UK Markets open in 6 hrs 15 mins

Vopak speeds up shift towards, industrial, gas storage and new energies

  • Oops!
    Something went wrong.
    Please try again later.
·2-min read
Illustration shows a model of 3D printed oil barrels in front of a Vopak logo displayed in Zenica
In this article:
  • Oops!
    Something went wrong.
    Please try again later.

By Juliette Portala

(Reuters) - Dutch tank storage company Vopak on Wednesday revealed plans to devote more of its capital to industrial and gas storage by 2025, while the share for oil and chemical business will gradually decline.

The company plans by 2030 to allocate 1 billion euros ($1.07 billion) to expand its base in industrial and gas terminals and another 1 billion to new energies and sustainable feedstocks.

The group's capital outlay related to oil storage assets accounts for roughly a third of its portfolio.

"There is a very natural transition," Chief Executive Officer Dick Richelle told Reuters in a call during the company's capital markets day on Wednesday.

He said Vopak would assess where it can transform part of its portfolio to ensure an operating cash return of at least 10% by 2025.

"Most of the news we had foreseen but a lower priority for chemicals in its strategy was not expected," ING analyst Quirijn Mulder wrote in a note.

Vopak shares moved higher initially, but then reversed course and were down by 3% at 0845 GMT.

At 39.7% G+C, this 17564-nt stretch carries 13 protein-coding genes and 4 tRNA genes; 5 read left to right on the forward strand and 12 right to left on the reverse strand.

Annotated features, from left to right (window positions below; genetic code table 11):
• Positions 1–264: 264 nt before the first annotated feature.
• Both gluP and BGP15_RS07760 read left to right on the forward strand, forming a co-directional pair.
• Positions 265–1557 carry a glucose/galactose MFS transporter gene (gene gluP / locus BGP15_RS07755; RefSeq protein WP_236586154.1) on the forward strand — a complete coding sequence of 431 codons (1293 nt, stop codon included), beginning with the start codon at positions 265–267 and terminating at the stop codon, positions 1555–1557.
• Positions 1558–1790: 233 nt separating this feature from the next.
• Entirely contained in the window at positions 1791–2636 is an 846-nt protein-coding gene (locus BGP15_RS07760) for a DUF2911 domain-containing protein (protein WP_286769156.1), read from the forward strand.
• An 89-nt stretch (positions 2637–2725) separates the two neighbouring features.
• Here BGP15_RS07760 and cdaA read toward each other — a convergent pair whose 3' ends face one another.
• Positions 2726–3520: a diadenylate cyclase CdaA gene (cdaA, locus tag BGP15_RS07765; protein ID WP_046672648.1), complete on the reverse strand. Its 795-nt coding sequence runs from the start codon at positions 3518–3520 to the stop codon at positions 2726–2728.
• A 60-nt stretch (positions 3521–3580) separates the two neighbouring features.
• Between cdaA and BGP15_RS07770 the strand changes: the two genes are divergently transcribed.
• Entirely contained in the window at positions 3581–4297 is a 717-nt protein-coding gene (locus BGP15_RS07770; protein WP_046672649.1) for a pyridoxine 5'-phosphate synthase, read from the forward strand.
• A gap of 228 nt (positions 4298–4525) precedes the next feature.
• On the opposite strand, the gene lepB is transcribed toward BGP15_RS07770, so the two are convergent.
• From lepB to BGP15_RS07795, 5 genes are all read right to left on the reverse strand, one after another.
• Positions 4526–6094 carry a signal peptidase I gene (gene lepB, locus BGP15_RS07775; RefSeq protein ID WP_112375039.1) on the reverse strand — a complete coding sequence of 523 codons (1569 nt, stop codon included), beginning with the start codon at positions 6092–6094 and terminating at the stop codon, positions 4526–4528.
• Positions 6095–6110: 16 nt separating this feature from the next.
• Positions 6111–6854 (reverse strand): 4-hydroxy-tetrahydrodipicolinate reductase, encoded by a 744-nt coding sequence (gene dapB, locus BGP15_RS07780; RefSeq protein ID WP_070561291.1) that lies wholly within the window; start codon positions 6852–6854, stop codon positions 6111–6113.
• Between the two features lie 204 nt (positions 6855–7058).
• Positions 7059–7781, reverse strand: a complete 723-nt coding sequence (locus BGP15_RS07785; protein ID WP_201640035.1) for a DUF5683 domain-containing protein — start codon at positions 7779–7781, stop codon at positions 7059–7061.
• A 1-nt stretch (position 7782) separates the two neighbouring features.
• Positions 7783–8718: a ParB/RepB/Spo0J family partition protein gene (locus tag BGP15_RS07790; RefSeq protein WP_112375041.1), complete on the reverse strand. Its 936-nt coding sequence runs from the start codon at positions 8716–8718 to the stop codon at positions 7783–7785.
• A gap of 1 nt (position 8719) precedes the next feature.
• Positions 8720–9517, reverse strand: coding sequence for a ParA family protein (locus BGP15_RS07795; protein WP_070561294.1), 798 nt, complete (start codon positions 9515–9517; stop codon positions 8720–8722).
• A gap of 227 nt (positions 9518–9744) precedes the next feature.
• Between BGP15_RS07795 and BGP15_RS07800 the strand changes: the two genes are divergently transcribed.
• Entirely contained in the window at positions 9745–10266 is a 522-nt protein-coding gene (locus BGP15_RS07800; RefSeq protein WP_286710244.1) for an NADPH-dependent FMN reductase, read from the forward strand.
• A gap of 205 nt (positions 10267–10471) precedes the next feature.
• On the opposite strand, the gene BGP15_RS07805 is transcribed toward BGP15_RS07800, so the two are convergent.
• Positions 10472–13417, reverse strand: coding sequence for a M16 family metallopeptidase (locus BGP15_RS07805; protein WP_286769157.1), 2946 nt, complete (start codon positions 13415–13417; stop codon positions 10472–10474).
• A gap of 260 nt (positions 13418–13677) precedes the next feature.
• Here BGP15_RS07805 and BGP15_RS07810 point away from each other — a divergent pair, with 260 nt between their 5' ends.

Mulder also flagged that Vopak's long-term view was "quite far away for investors".

"With regard to gas, investing €110m in industrial terminals annually until FY30 is also a challenge," he said.

Richelle was asked about the impact of the European Union's plan to cut 90% of oil imports from Russia by the end of this year in its latest round of sanctions on Russia over the Ukraine conflict.

"I think the market was somehow expecting this to come," he said. "It will have an effect on the products that are currently flowing to Rotterdam, substitutes have to be found."

He added that Vopak had a process to track and trace any sanctioned product that would potentially enter its terminals, as it has previously experienced it in other parts of the world.

($1 = 0.9367 euros)

(Reporting by Juliette Portala, editing by Clarence Fernandez, Shailesh Kuber and Jane Merriman)

Our goal is to create a safe and engaging place for users to connect over interests and passions. In order to improve our community experience, we are temporarily suspending article commenting